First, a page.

Skip - I've been a long time reader, but this is my first comment. Your section on sodium and potassium got me thinking about how to track if I'm missing anything in what I eat. How much sodium AM I eating? I can keep a food journal, but how do I translate that to the nutrients and minerals that I've put into my body? We eat a pretty healthy diet, so I'm not overly worried about it. However, I am curious to know, just the same.

July 14, 2011 | Unregistered CommenterScott

Agreed! Cooking for one is HARD. Im trying so hard to change my eating habits and this blog is a big help but at the end of the day...groceries are expensive and cooking for one seems like wasted effort. I know its probably mostly a mental block and I will check back for helpful hints from other singles...

July 14, 2011 | Unregistered CommenterCarrie K

Scott, nice to hear from you. Your interest in adding up the nutrients you eat is unique. I think if I was going to do the math on nutrients, I might start with omega-3 fats. Or the ratio of omega-6 to -3. Can you imagine an app some day that lets you calculate your intake of nutrients from your menu? We get overwhelmed with data, so the key is to sort out the critical from the chaff.

Sara, you're on to something. Perhaps it's more about the organization, as a way to make meals alone manageable. Organization could start with a weekly menu and shopping list. If you cook a dozen eggs in a muffin pan, you have an unusually efficient cooking style. Good for you.

Carrie, thanks for your comment, "Cooking for one is HARD." I think we've been brainwashed that it's cheaper to buy food precooked. You can buy grains and legumes for $1/lb or less; cantaloupe was $.25/lb the other day and that's a nutritional steal. We'll collect all the ideas and make a future post. Best to you.

Meredith, I like the idea of "dining groups". Four people could join in, each prepares one meal and all eat together. Just the social interaction makes it a winner. At the end of the day, nutrition is also about who you eat with, and how much you enjoy the company. What a great idea.

Perhaps the challenge is to change our eating habits, to enjoy simple foods, to be OK with leftovers on alternate days, etc.

July 14, 2011 | Registered CommenterSkip Hellewell

Yes, please post tips geared toward single, college-age people. I'm living on my own for the first time and want to eat healthy meals and snacks but I'm struggling. This is the first time I've had to cook for myself other than the occasional meal here and there. Another problem I have is that I try to buy healthy items (fruits, vegetables, etc) but end up throwing a lot out because it goes bad before I can use it all.

July 14, 2011 | Unregistered CommenterAmanda

What makes buying whole, real foods so wonderful is that you can make as little or as much as you want. Forget the bag of lettuce that goes bad in two days. Buy a whole head and just take a few lettuce leaves off when you want to make a salad. Although lettuce may look wilted after a couple days, if you place it in an ice bath it will perk right up in no time.

When I'm following a recipe, I find cooking for one or two easier than cooking for a crowd because I end up with leftovers that I can take for lunch the next day. Two birds with one stone.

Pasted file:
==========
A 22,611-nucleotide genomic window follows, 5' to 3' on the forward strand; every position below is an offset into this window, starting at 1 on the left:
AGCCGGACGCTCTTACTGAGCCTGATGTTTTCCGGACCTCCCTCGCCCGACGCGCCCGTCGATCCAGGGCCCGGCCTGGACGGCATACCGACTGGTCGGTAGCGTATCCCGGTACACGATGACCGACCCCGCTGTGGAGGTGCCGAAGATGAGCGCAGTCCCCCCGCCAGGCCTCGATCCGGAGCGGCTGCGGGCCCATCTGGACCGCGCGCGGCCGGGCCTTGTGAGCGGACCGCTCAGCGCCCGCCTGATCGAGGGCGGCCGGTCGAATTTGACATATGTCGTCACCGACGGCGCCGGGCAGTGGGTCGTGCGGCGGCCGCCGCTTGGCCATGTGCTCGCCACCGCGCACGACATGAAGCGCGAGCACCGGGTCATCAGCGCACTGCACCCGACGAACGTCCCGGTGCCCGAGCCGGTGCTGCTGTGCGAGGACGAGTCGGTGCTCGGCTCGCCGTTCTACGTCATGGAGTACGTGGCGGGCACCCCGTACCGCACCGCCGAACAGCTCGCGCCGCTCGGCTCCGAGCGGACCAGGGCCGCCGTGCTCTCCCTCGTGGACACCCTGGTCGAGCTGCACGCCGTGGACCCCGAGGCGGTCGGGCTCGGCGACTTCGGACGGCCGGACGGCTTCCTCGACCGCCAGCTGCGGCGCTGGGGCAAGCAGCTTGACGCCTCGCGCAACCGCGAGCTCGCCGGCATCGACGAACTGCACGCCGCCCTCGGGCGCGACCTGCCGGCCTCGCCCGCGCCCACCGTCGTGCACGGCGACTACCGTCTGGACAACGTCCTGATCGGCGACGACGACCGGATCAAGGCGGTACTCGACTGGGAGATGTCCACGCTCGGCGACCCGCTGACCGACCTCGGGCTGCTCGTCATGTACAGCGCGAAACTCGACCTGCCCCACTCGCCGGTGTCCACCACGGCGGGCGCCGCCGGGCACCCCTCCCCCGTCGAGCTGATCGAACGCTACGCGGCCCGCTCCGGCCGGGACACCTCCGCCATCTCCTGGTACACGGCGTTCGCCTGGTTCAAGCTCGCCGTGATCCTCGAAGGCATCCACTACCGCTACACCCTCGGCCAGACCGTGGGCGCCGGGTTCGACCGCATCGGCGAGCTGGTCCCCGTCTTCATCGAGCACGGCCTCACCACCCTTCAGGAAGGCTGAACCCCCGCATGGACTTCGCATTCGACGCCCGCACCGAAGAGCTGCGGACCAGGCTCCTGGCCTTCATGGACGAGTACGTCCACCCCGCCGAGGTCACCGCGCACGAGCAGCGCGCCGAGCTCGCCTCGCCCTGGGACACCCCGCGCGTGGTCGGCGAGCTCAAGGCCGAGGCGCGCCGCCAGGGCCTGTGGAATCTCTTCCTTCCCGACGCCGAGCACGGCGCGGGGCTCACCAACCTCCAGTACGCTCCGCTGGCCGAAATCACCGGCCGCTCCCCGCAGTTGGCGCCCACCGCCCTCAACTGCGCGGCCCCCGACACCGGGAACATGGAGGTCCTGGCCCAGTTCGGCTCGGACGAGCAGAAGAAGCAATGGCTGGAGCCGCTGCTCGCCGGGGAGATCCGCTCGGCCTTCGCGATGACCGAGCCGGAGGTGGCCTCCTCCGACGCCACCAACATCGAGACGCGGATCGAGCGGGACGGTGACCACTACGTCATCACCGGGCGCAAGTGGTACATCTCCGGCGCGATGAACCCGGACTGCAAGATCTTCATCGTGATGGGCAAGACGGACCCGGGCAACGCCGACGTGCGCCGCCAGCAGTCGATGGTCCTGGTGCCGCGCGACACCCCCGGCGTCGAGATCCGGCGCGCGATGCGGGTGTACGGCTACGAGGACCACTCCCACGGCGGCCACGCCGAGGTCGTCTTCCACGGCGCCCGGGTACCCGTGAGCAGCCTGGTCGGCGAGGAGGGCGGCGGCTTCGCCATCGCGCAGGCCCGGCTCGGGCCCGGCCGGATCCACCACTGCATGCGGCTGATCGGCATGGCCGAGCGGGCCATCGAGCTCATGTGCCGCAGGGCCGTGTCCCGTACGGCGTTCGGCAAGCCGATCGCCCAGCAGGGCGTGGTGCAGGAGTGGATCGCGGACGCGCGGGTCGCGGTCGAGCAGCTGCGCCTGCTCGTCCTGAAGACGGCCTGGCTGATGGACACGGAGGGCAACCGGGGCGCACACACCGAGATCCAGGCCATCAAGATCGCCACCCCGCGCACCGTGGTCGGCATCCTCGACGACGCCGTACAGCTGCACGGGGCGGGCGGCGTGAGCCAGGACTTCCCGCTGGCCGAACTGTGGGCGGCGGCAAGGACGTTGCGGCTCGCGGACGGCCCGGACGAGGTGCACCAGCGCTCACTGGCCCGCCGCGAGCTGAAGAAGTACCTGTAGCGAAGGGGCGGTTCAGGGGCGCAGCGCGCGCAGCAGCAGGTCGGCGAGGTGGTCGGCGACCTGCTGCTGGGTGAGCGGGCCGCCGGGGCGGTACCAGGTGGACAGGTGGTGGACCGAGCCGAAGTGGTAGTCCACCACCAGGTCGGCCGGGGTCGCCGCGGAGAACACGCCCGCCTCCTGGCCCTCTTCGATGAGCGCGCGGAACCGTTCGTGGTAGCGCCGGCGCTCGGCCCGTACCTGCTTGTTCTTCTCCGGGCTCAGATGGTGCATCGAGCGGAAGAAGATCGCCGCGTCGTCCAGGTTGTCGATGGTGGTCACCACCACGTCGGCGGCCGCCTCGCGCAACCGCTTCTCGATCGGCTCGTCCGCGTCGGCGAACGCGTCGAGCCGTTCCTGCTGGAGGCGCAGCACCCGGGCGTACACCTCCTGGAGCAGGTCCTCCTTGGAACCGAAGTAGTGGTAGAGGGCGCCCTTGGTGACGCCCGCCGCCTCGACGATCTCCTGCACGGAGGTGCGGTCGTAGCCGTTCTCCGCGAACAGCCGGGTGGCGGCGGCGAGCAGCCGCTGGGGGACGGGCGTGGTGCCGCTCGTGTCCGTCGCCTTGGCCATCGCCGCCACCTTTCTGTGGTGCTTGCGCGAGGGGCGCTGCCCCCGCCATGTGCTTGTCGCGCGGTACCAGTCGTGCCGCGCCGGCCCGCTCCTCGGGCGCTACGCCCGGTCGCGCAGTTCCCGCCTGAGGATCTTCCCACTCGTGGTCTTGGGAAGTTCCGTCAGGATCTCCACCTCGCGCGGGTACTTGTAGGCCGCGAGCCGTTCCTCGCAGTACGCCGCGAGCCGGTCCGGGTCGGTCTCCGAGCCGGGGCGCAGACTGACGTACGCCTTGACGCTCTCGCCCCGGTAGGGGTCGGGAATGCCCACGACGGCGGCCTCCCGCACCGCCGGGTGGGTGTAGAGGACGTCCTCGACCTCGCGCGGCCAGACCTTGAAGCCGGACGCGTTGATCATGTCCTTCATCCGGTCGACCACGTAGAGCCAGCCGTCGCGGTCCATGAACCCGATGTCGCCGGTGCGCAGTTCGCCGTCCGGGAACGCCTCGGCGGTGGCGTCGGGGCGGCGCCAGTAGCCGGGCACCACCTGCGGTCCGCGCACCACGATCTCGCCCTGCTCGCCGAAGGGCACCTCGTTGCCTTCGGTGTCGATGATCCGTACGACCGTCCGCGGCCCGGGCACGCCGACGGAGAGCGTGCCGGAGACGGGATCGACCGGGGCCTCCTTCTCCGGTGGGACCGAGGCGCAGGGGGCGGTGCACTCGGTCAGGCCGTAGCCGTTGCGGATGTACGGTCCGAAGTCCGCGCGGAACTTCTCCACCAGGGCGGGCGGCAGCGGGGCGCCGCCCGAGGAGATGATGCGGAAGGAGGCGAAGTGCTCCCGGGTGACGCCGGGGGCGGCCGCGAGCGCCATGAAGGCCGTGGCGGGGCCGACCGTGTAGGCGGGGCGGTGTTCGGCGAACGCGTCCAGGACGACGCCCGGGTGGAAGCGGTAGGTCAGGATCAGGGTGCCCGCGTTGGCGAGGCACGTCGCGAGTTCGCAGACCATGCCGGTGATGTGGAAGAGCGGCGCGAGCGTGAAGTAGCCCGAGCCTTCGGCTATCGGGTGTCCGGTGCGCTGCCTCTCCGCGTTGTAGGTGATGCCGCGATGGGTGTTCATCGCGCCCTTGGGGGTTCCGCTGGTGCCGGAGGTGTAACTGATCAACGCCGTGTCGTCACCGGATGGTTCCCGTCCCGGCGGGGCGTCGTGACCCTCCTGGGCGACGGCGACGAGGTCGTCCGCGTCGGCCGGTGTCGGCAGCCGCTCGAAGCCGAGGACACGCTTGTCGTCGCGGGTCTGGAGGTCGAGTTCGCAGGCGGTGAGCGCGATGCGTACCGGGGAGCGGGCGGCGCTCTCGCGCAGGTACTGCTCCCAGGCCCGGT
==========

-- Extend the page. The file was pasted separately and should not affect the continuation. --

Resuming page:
As far as produce goes, I know busy people can have a tough time getting to the market often, so I would suggest buying 'hardy' produce that keeps for a while, like potatoes, carrots, apples, oranges, etc. I especially like bringing round fruit and nuts for work snacks because they don't need to be refrigerated and require no prep work.

July 14, 2011 | Unregistered CommenterAmanda

I want to weigh in on TV. The quick answer: Plan ahead.

I was taught growing up that there is always something better to do than to watch TV, and I still believe it. For some reason that's always resonated with me, but teaching that to the rest of my family has been a challenge. Our boys are still quite young. I try to plan ahead (one of the keys to success for eating healthily) with activities for the day before they wake up.

I find that when I let myself get distracted by other things too much and lose my focus on them they start asking for "shows." Like when I'm glued to my laptop :)

Planned activities don't have to be elaborate, but when I have a plan we have really good days with not lots of media and when they do watch something they have to earn it by doing an extra chore. Ideas for activities: go for a walk, water the plants, blow bubbles, an outing, simple kid crafts, washing windows, vacuum together, write and mail letters to out of state friends and family, look for bugs, watch the birds in our back yard... etc.

Hopefully I can teach my children to love other things just as well if not more than they love TV. There's always something better to do!

July 14, 2011 | Unregistered CommenterCamille

My mother-in-law is a widow and she complains about the same thing of not wanting to cook for only one person, but she lived most of her life cooking for a large family and ate out or processed food very little, so I think it's just ingrained in her to cook from scratch. As was mentioned earlier, she cooks smaller batches but it's still too much for one meal so she uses the extra for leftovers for lunch and cooks things that freeze well and freezes them in individual servings.

I think keeping food simple is a great idea for singles. My favorite food in the whole world is a rice and bean burrito. You can always have some whole grain tortillas and cans of beans on hand, cook up a batch of brown rice and keep it in the fridge, along with the veggies and fixings you like. It's easy, fast to put together, and, IMO, very delicious.

Regarding tv rules, my goal is to limit screen time (tv + computer time - my kids aren't in school yet so it's just games on the computer for now) to 2 hours total. I try to use it mostly for when I need them distracted, like when I am getting ready in the morning, making dinner or need a quick nap. There are days when I am more lenient, but that's usually when I am really in need of getting something done. However, I have noticed with my kids that if they watch more than they are used to getting, they tend to be much more grumpy and cranky so really, it's an incentive to get them off away from the screen as much as possible. I also think our example as parents is very important. If we spend all our time watching tv or on the computer our kids are going to think that's normal behavior.